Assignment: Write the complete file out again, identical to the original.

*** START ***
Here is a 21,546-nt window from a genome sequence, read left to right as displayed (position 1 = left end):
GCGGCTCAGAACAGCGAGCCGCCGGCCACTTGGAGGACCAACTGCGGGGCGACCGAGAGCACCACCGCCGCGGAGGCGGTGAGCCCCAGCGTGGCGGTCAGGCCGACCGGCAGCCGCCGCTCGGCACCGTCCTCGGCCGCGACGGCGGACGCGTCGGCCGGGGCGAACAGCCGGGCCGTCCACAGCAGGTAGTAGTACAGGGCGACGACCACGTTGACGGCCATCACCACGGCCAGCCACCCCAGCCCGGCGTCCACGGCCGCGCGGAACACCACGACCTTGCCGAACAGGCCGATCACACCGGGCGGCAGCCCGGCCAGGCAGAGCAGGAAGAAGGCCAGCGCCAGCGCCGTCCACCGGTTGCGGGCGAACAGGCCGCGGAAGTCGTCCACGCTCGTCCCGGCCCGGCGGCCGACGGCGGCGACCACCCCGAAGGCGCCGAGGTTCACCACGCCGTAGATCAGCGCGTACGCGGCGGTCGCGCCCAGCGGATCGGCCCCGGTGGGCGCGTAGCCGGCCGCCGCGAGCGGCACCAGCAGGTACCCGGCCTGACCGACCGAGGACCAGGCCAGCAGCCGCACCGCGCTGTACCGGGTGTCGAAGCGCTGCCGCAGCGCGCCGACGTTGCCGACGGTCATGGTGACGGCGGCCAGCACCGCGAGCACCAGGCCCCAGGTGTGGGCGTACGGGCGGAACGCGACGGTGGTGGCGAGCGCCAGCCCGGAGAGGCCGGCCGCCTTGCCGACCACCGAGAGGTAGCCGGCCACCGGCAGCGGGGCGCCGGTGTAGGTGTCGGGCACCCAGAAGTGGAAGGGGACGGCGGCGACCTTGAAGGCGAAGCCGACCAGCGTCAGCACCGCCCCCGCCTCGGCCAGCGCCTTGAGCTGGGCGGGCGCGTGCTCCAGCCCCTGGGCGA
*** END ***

Here is a 21,546-nt window from a genome sequence, read left to right as displayed (position 1 = left end):
GCGGCTCAGAACAGCGAGCCGCCGGCCACTTGGAGGACCAACTGCGGGGCGACCGAGAGCACCACCGCCGCGGAGGCGGTGAGCCCCAGCGTGGCGGTCAGGCCGACCGGCAGCCGCCGCTCGGCACCGTCCTCGGCCGCGACGGCGGACGCGTCGGCCGGGGCGAACAGCCGGGCCGTCCACAGCAGGTAGTAGTACAGGGCGACGACCACGTTGACGGCCATCACCACGGCCAGCCACCCCAGCCCGGCGTCCACGGCCGCGCGGAACACCACGACCTTGCCGAACAGGCCGATCACACCGGGCGGCAGCCCGGCCAGGCAGAGCAGGAAGAAGGCCAGCGCCAGCGCCGTCCACCGGTTGCGGGCGAACAGGCCGCGGAAGTCGTCCACGCTCGTCCCGGCCCGGCGGCCGACGGCGGCGACCACCCCGAAGGCGCCGAGGTTCACCACGCCGTAGATCAGCGCGTACGCGGCGGTCGCGCCCAGCGGATCGGCCCCGGTGGGCGCGTAGCCGGCCGCCGCGAGCGGCACCAGCAGGTACCCGGCCTGACCGACCGAGGACCAGGCCAGCAGCCGCACCGCGCTGTACCGGGTGTCGAAGCGCTGCCGCAGCGCGCCGACGTTGCCGACGGTCATGGTGACGGCGGCCAGCACCGCGAGCACCAGGCCCCAGGTGTGGGCGTACGGGCGGAACGCGACGGTGGTGGCGAGCGCCAGCCCGGAGAGGCCGGCCGCCTTGCCGACCACCGAGAGGTAGCCGGCCACCGGCAGCGGGGCGCCGGTGTAGGTGTCGGGCACCCAGAAGTGGAAGGGGACGGCGGCGACCTTGAAGGCGAAGCCGACCAGCGTCAGCACCGCCCCCGCCTCGGCCAGCGCCTTGAGCTGGGCGGGCGCGTGCTCCAGCCCCTGGGCGA